An X-ray of the pelvis and both elbows were done which were found to be normal with a creatine phosphokinase (CPK) level at 37IU/L. An ultrasound of 4 limbs was performed objectifying abscesses of soft tissues, magnetic resonance imaging (MRI) of the two legs revealed the presence of multiple multiloculated formations with T2 hyperintense signal on the posterior and the right antero-external compartment of both legs measuring for the largest 200 X 9 X 8mm (Figure 1), associated with T2 hyperintense signal and edematous calcaneus on short-TI inversion recovery (STIR) images suggesting bilateral pyomyositis. Indeed, the delay between first signs and diagnosis was 2 months. Intravenous antibiotic therapy was started with amoxicillin-clavulanic acid for 4 weeks then 15 days orally, for a total duration of 6 weeks, associated with motor physiotherapy. The patient had after 20 days of evolution a drainage of abscesses by the team of orthopedic surgeons of our university hospital, however, the puncture was white; complemented by an incision which did not objectify pus with a sterile bacteriological study. Fever disappeared after 72 hours; the child gradually resumed walking during his hospitalization with a complete regression of the symptomatology after 6 weeks. Regarding the search for an underlying cause, the HIV serology was negative, the fasting blood sugar was 0.92g/dL, the lactate - ammonia level were normal and the dihydrorhodamine 123 test (DHR) for a Chronic septic granulomatosis was normal. However, the assessment of immunoglobulins, lymphocyte subpopulations and vaccine antibodies was not carried out.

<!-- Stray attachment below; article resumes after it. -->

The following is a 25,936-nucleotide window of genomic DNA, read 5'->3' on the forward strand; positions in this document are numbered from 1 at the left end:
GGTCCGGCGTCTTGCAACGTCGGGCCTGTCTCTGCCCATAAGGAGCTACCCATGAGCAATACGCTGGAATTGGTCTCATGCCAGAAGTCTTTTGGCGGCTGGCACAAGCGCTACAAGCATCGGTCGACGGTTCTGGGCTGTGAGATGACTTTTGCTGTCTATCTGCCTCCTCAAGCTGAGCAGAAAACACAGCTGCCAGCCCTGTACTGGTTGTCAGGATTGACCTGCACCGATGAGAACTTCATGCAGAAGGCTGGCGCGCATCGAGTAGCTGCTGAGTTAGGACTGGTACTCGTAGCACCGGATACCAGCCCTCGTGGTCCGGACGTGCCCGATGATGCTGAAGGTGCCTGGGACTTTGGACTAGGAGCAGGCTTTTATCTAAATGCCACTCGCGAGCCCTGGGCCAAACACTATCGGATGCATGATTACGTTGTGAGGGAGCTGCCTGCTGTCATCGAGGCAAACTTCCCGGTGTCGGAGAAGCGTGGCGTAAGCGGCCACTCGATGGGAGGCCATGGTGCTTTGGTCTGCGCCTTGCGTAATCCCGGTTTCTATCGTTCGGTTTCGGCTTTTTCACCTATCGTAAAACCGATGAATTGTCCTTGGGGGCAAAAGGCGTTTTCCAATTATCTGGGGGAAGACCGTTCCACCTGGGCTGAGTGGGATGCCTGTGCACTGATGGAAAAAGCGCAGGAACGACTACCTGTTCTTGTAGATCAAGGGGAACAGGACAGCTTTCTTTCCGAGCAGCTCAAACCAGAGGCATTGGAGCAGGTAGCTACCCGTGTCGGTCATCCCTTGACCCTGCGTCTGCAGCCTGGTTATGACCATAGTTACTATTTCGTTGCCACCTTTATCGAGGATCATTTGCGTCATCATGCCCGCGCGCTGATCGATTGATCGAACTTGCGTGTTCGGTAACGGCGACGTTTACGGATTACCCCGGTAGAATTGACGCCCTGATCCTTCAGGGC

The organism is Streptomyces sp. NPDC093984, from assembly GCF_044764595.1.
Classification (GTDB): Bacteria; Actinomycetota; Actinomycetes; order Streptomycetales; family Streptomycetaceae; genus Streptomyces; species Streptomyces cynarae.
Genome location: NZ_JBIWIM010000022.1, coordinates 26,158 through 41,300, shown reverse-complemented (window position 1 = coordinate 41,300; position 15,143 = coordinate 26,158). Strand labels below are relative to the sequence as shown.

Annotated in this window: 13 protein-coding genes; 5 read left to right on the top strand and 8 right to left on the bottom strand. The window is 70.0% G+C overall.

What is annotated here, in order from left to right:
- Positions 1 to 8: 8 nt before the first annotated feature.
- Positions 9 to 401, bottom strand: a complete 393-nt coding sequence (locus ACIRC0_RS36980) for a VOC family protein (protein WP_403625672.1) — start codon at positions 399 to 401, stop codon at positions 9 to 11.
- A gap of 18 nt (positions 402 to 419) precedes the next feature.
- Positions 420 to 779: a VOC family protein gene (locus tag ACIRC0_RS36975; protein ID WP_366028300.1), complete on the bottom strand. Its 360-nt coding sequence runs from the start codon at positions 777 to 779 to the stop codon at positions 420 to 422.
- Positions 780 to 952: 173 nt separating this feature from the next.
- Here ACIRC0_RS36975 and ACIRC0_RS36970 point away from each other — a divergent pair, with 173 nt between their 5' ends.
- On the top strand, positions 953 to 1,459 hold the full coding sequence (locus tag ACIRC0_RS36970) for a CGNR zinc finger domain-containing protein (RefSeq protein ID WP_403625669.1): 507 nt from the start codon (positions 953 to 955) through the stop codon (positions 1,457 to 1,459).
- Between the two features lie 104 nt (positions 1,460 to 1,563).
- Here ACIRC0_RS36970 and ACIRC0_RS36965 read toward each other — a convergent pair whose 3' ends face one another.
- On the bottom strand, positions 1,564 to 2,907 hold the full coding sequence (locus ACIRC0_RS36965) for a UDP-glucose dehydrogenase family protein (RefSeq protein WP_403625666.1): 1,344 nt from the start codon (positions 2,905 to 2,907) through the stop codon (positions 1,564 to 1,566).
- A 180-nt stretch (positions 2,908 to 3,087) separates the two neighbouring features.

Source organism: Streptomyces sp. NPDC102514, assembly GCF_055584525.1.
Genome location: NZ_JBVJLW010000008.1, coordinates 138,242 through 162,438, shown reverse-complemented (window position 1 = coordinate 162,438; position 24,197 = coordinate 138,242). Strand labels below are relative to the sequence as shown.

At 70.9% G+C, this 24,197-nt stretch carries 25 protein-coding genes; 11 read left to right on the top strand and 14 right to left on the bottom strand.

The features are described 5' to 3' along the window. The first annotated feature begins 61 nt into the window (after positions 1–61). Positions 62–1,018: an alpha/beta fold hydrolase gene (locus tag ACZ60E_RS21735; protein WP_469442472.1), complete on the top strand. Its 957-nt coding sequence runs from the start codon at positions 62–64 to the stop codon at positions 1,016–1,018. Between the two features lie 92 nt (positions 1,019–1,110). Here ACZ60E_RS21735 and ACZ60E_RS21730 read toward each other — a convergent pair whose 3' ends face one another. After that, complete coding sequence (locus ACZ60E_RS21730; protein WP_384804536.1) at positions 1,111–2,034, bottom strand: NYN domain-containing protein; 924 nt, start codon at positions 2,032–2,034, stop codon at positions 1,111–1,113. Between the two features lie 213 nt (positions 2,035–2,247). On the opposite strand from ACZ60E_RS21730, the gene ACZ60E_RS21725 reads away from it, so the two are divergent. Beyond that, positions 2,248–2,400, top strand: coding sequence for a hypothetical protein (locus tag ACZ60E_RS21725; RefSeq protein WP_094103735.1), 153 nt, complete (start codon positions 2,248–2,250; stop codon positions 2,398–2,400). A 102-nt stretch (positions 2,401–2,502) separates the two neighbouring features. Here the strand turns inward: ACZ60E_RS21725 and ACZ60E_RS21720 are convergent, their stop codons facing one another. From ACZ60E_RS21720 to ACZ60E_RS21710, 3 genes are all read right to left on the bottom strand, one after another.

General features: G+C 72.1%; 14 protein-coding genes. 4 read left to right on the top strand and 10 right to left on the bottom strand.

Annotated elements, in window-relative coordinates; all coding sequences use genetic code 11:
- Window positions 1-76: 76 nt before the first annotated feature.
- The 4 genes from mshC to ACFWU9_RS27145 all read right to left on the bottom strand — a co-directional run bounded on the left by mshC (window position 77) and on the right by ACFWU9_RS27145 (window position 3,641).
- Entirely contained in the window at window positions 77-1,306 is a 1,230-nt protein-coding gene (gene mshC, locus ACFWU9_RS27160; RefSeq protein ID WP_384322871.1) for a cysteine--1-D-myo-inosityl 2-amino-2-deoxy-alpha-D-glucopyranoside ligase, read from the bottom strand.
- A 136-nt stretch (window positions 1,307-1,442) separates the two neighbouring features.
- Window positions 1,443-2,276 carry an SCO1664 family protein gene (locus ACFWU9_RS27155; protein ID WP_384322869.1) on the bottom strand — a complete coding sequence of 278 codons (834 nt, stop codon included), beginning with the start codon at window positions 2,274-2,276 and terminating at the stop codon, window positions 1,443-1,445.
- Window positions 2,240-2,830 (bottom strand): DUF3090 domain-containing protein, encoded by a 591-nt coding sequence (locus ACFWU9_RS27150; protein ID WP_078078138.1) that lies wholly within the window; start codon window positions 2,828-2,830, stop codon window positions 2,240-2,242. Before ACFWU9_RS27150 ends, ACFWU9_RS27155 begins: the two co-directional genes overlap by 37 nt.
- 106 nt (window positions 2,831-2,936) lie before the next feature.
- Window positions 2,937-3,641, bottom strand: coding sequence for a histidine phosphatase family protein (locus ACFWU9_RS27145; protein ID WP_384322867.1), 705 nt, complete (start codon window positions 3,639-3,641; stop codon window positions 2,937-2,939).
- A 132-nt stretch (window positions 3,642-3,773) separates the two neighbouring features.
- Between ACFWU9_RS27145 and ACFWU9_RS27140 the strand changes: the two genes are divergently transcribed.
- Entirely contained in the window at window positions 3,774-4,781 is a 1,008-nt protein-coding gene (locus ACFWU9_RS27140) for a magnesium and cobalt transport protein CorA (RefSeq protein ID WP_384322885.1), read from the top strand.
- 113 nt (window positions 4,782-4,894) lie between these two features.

Pyomyositis or tropical myositis is a suppurative disease of the striated muscle originally described by Scriba in Japan . The clinical symptomatology is insidious and not very specific, associating a fever, pain with inflammation of the involved location as well as general signs of sepsis [1,2]. In rare cases the presentation is that of a toxic shock syndrome, this was the case in our patient . Indeed, it is not a very well-known disease simulating several pathologies which explains the diagnostic delay with an average delay described in the literature of 15 days (10-62 days) joining our study [1,4], hence the interest of recognizing pyomyositis in children in front of any painful and febrile lameness. Several authors have reported the concept of limb trauma as one of the factors favoring abscess formation with a predilection for the muscles of the lower limb and the small pelvis: psoas, external and internal obturators, quadriceps and adductor, which is also the case for our patient [2,5,6]. The increase in biological parameters (neutrophil leukocytosis, CRP) is the same regardless the topography , blood cultures are crucial for the identification of a germ but are positive in only half of the cases  accordingly the interest of bacteriological sampling of abscesses.